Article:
Honey Clarke has her painting called Boot featured in Global Citizens Creative Arts Text. She is an artist who loves capturing the people and places that she encounters everyday. It is not surprising then that she has taught english and drama for many years. She loves writing and illustrating children’s stories. “There’s always a story behind every painting I do,” she says.
Helen enjoys capturing the essence of humanity in particular: sometimes conveying it in the portraits she does or in the whacky cartooning of everyday life.
I bought the painting featured below and incorporated the essence into a themed Visual Arts lesson for the book.
The painting is called Boot
It has been through the honest simple way she has reflected her ideas about work that I was able to link the idea to a Flash Fiction story written by Vi Brown. It is called A Gift for Tibu Vi calls this type of writing a Literary Quick Fix.
Helen started out painting wild life and her works were featured in a wildlife magazine in 2002. Helen made a name for herself among animal lovers by drawing unique animal portraits that capture the subject’s personality as well as their appearance. Helen did not find it easy to broaden her horizons and move into the field of portraiture.
“I was hesitant at first, because, let’s face it… the animal is not going to complain if it cannot recognise itself, in the painting. However, in portraiture what I am attempting to do is capture the essence of the person. Anyone can take a photo; an artist captures the energy. Every new subject is a new lesson in art.” (Art & Soul Gallery 2013)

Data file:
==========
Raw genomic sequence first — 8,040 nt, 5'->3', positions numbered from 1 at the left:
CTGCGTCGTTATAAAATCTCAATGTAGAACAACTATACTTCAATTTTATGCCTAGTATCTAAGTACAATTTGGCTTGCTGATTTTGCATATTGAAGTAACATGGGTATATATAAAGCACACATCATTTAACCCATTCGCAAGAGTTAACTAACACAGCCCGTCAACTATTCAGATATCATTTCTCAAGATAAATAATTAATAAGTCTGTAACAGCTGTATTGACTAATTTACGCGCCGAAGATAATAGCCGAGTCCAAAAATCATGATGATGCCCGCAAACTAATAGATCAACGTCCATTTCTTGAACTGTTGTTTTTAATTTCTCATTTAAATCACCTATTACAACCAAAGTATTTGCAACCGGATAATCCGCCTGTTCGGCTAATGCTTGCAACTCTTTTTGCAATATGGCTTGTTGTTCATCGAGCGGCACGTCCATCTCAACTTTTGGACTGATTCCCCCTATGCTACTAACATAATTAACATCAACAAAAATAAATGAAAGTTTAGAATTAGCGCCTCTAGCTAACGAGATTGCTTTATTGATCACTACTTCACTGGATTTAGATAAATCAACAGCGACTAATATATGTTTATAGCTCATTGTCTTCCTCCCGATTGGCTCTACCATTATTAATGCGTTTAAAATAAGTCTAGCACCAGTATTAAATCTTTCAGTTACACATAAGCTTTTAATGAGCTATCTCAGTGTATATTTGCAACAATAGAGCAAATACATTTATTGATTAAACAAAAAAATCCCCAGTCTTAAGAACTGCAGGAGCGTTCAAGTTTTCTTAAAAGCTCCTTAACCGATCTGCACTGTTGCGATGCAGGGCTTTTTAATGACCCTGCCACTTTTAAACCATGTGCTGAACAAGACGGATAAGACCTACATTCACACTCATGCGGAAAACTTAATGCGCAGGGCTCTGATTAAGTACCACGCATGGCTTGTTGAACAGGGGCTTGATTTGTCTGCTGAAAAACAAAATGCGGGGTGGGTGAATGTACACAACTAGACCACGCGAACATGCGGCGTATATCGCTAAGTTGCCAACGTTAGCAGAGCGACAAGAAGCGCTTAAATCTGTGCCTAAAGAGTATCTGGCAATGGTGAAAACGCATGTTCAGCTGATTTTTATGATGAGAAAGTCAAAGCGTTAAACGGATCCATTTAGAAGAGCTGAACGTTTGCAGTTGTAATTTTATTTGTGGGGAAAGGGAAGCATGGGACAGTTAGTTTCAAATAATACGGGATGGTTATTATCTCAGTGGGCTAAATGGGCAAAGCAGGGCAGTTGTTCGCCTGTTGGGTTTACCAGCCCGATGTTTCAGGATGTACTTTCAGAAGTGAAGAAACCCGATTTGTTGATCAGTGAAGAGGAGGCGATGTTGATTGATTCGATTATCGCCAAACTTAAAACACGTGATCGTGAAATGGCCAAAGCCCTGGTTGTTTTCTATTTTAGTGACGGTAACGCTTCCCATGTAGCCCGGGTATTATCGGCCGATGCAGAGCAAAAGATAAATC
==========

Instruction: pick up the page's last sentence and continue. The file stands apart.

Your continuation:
Helen won a Regional Arts Bursary to McGreggor Winter School to study painting in acrylics with Lucja Ray. After studying animation she went on to illustrate a privately published work, including a Kodaly approach music book for preschoolers, a children’s book entitled, “Chunder Chook and his 22 Wives”, by Pete Lane and a yarn called “No Dog” by Steve Gatehouse.
“Whatever the subject matter, my focus is the use of line or the lively economy of brushstrokes to convey a story,” says Honey. “From here on in I am focusing more on the humanity of the subject and the simplest way to convey the stories that are there.”
Artist, Helen (Honey) Clarke loves capturing the people and places that she encounters everyday.
It is teachers like Helen that we are trying to attract to our community of learning inquiry and studio practice. Helen was eager to have her work used by way of illustrating the story A Gift for Tibu. We hope to see her more at Teachers Pay Teachers both illustrating the work of others and perhaps even illustrating books of her own.